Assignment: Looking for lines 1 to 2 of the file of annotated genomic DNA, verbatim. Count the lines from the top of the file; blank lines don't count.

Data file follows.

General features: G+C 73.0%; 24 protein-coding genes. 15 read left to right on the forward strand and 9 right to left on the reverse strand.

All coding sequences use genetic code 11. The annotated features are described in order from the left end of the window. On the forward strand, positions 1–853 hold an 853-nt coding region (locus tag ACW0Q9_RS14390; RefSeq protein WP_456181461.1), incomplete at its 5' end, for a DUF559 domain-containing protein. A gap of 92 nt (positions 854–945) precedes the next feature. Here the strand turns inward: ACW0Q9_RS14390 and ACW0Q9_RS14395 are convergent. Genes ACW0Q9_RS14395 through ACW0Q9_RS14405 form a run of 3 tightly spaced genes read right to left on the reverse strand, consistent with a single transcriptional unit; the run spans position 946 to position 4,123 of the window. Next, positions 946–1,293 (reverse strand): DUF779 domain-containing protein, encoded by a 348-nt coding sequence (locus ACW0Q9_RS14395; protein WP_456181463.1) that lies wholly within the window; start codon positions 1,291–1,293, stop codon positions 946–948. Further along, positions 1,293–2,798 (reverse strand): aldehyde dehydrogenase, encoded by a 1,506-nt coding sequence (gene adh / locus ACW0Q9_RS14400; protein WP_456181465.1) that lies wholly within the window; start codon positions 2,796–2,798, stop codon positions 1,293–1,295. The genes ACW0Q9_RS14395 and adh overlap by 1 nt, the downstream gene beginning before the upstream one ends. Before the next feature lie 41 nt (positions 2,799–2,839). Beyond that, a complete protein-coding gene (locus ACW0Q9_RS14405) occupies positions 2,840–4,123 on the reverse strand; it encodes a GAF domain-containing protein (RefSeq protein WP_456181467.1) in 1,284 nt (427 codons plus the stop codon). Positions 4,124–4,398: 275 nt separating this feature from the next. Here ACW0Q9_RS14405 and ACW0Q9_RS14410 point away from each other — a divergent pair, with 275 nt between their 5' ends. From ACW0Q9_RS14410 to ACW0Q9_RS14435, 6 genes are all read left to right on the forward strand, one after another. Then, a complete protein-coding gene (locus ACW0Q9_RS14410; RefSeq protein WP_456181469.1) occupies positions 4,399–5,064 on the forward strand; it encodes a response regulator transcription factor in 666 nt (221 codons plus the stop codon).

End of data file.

General features: G+C 73.0%; 24 protein-coding genes. 15 read left to right on the forward strand and 9 right to left on the reverse strand.

All coding sequences use genetic code 11. The annotated features are described in order from the left end of the window. On the forward strand, positions 1–853 hold an 853-nt coding region (locus tag ACW0Q9_RS14390; RefSeq protein WP_456181461.1), incomplete at its 5' end, for a DUF559 domain-containing protein. A gap of 92 nt (positions 854–945) precedes the next feature. Here the strand turns inward: ACW0Q9_RS14390 and ACW0Q9_RS14395 are convergent. Genes ACW0Q9_RS14395 through ACW0Q9_RS14405 form a run of 3 tightly spaced genes read right to left on the reverse strand, consistent with a single transcriptional unit; the run spans position 946 to position 4,123 of the window. Next, positions 946–1,293 (reverse strand): DUF779 domain-containing protein, encoded by a 348-nt coding sequence (locus ACW0Q9_RS14395; protein WP_456181463.1) that lies wholly within the window; start codon positions 1,291–1,293, stop codon positions 946–948. Further along, positions 1,293–2,798 (reverse strand): aldehyde dehydrogenase, encoded by a 1,506-nt coding sequence (gene adh / locus ACW0Q9_RS14400; protein WP_456181465.1) that lies wholly within the window; start codon positions 2,796–2,798, stop codon positions 1,293–1,295. The genes ACW0Q9_RS14395 and adh overlap by 1 nt, the downstream gene beginning before the upstream one ends. Before the next feature lie 41 nt (positions 2,799–2,839). Beyond that, a complete protein-coding gene (locus ACW0Q9_RS14405) occupies positions 2,840–4,123 on the reverse strand; it encodes a GAF domain-containing protein (RefSeq protein WP_456181467.1) in 1,284 nt (427 codons plus the stop codon). Positions 4,124–4,398: 275 nt separating this feature from the next. Here ACW0Q9_RS14405 and ACW0Q9_RS14410 point away from each other — a divergent pair, with 275 nt between their 5' ends. From ACW0Q9_RS14410 to ACW0Q9_RS14435, 6 genes are all read left to right on the forward strand, one after another. Then, a complete protein-coding gene (locus ACW0Q9_RS14410; RefSeq protein WP_456181469.1) occupies positions 4,399–5,064 on the forward strand; it encodes a response regulator transcription factor in 666 nt (221 codons plus the stop codon).